On 8/13/2004 9:39 PM, Joshua D. Drake wrote:
Chris Cheston wrote:HI all, I'm trying to implement a highly-scalable, high-performance, real-time database replication system to back-up my Postgres database as data gets written.
So far, Mammoth Replicator is looking pretty good but it costs $1000+ .
Yes but it includes 30 days of support and 12 months of upgrades/updates :)
The lead developer of Slony (me) is working for a company that has it deployed in production already and will move more mission critical systems to it very shortly. Guess what will be my top work priority if you spot a bug?
Has anyone tried Slony-I and other replication systems? Slony-I is pretty new so I'm a little unsure if it's ready for a prime-time commercial system yet.
It really depends on your needs. They are both good systems. Slony-I is a bit more of a beast to get up and running, and it is a batch replication system that uses triggers. Once it is up and running it works well though.
Mammoth Replicator is easy to setup and is integrated into PostgreSQL.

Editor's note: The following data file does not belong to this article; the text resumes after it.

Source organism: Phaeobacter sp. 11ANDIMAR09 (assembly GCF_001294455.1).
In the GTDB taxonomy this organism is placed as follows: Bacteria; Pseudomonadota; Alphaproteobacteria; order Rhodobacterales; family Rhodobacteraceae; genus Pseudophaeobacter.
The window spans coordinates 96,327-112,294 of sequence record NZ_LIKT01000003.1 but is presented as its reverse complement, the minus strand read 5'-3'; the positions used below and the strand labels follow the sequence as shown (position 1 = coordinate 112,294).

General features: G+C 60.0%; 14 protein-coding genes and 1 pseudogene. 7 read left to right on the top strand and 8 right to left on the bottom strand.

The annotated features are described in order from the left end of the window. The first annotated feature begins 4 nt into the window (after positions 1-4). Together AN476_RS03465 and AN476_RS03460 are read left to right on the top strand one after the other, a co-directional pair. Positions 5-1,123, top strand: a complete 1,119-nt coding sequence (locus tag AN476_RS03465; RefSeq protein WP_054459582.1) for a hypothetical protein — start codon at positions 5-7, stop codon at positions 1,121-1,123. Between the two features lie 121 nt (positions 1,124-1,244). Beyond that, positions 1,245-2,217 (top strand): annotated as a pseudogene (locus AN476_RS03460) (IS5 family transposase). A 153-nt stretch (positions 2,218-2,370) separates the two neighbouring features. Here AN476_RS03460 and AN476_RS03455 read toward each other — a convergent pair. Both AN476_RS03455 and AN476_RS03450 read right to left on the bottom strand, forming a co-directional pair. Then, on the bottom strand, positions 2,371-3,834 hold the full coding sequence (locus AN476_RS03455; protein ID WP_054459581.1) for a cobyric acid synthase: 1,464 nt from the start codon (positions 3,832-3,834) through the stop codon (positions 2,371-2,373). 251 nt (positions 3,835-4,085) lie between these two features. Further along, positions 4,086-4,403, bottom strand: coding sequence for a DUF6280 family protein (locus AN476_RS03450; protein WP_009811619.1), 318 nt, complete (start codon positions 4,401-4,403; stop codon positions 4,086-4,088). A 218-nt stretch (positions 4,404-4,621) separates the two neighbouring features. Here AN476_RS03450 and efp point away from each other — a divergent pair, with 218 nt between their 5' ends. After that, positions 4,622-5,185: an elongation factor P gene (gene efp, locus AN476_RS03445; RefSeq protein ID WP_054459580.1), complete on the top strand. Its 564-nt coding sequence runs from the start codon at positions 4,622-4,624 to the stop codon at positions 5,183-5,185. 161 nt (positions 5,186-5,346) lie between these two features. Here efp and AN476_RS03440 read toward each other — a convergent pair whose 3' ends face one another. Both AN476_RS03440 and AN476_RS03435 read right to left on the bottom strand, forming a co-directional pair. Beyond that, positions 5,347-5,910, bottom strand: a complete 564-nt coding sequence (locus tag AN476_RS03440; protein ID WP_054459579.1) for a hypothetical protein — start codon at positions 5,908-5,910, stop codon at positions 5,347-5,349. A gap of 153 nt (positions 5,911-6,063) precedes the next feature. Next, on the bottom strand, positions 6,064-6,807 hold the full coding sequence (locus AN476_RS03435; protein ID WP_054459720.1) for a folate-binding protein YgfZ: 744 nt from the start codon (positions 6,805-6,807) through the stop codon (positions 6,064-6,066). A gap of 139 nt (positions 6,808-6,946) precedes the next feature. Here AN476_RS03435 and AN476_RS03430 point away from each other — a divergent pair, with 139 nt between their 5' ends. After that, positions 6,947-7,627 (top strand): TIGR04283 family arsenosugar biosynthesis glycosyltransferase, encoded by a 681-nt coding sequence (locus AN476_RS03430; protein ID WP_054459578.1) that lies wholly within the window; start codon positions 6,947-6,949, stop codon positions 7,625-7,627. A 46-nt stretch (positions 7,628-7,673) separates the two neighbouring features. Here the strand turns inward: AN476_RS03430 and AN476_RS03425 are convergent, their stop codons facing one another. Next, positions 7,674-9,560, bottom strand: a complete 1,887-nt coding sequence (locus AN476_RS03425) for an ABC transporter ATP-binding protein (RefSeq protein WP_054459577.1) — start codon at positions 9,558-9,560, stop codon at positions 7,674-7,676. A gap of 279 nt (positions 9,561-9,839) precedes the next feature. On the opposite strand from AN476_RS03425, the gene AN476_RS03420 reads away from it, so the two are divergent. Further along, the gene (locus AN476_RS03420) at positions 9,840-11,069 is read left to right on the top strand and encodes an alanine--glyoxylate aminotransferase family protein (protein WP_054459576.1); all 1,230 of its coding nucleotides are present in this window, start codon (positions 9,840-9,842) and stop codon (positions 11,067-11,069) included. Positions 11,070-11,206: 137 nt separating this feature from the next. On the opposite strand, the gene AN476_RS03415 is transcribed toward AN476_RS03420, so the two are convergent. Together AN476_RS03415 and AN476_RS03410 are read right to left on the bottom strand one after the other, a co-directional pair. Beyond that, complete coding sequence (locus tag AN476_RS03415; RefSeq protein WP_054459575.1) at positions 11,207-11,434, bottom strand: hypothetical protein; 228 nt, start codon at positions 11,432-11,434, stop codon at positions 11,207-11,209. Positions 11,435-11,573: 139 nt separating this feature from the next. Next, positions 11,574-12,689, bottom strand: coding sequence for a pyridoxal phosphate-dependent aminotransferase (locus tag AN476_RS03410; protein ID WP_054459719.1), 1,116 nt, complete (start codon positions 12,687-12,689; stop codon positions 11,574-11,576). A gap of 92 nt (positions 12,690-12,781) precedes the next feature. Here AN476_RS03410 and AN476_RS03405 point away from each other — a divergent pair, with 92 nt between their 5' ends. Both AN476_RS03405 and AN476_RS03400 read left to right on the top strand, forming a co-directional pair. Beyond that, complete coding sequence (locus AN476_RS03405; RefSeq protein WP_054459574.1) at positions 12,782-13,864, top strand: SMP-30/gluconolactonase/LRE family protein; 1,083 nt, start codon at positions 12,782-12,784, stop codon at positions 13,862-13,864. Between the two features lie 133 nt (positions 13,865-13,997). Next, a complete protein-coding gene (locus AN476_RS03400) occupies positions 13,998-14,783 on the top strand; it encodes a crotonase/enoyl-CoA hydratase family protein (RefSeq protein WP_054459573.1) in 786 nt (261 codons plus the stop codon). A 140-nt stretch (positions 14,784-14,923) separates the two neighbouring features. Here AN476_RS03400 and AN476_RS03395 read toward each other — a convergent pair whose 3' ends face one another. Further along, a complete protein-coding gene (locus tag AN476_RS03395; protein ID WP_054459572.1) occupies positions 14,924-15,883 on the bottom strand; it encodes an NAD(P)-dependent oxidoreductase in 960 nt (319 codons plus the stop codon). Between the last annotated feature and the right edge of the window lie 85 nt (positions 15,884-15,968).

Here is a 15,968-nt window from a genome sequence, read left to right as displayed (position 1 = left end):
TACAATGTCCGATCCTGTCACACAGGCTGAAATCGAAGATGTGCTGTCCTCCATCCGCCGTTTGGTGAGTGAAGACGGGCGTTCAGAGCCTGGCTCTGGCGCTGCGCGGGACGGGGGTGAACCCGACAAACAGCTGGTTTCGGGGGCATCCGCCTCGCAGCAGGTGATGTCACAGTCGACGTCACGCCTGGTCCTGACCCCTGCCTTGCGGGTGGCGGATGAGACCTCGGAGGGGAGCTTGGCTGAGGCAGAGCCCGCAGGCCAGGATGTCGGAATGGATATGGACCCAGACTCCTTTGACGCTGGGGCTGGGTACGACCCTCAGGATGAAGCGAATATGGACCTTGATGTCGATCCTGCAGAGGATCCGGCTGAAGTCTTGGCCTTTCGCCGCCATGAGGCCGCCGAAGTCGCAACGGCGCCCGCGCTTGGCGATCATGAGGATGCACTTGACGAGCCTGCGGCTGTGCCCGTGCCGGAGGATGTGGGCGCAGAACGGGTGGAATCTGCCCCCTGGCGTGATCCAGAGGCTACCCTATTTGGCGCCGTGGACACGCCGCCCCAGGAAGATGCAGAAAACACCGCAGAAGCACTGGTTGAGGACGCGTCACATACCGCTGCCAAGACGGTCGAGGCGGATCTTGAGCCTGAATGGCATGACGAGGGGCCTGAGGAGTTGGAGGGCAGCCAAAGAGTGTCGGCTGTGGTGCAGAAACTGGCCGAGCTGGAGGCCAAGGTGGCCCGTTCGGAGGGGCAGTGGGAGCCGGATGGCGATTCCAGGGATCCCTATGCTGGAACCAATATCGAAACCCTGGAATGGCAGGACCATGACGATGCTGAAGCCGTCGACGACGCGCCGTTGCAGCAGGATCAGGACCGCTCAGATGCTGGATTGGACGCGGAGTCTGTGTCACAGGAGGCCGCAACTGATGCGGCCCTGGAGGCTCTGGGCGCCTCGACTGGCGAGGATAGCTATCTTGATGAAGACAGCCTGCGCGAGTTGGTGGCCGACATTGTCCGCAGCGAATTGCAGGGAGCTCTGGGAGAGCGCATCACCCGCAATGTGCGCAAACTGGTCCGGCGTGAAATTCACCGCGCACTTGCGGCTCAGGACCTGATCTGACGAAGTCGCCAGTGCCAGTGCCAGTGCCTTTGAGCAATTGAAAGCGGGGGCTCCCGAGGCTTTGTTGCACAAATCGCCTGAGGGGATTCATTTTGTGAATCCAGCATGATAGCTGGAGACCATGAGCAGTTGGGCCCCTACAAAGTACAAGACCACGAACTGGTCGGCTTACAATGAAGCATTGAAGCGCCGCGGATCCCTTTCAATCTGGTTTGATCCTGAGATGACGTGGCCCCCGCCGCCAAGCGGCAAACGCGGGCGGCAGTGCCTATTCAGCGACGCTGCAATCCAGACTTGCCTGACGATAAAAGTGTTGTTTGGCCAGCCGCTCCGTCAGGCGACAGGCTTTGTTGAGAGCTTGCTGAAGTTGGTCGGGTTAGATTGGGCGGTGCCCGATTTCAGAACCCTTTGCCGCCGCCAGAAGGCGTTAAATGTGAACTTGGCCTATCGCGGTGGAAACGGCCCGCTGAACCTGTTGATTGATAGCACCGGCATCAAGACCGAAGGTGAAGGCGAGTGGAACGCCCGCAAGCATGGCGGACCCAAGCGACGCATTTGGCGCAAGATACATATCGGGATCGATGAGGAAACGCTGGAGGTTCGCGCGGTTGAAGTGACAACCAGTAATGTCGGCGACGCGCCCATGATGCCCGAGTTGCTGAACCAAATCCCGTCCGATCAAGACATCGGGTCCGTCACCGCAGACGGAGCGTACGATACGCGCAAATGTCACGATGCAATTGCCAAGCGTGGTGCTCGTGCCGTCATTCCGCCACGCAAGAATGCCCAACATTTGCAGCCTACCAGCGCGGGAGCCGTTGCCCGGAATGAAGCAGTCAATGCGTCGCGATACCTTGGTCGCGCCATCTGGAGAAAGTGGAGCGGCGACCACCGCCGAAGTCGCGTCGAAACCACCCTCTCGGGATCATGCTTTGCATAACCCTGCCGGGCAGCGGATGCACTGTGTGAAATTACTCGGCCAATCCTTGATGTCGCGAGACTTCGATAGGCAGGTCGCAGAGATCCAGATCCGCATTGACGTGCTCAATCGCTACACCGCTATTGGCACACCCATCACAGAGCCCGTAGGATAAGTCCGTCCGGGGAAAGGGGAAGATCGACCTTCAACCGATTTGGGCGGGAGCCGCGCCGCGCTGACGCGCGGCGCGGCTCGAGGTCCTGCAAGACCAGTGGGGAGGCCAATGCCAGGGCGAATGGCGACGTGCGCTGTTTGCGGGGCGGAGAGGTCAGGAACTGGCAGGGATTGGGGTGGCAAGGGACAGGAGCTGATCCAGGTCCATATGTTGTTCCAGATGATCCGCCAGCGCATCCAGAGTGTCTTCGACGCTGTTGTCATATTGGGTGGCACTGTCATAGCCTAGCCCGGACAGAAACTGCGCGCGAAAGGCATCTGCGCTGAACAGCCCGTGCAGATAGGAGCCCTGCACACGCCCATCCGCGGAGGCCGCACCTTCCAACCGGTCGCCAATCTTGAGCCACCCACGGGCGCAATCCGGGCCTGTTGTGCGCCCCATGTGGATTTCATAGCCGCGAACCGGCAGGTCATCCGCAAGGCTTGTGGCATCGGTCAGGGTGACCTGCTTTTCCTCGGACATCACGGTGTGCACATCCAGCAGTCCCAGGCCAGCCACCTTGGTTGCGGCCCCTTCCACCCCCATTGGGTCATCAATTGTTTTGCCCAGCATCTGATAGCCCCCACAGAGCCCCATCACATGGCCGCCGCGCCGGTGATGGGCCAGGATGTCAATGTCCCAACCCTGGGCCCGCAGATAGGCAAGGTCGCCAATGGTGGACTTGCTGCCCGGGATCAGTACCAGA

However replicator is 1000+ and doesn't support promoting of slaves automatically (you can do it by hand) like Slony does. Replicator is
also live replication.
Once again, Joshua, would you please explain what you mean with "batch" and "live" replication system? Slony does group multiple "master" transactions into one replication transaction to improve performance (fewer commits on the slaves). The interval of these groups is configurable and for high volume DBs it is recommended to use about one second, which means that all commits that fall into an interval of one second are replicated in one transaction on the slave. On normal running systems this results in a replication lag of 600 to 800 milliseconds in average. On overloaded systems the asynchronous nature of course allows the slaves to fall behind.
What is a usual average replication lag of Mammoth Replicator?
What happens to the other existing slaves when you promote by hand? In Slony they accept the new master and continue replicating without the need of rebuilding from scratch. Slony has mechanisms to ensure the new master will be ahead or equal in the replication process at the time it takes over and allows client application updates.
The Slony documentation is an issue at the moment and the administrative tools around it are immature. The replication engine itself exceeds my own expectations and performs very robust.
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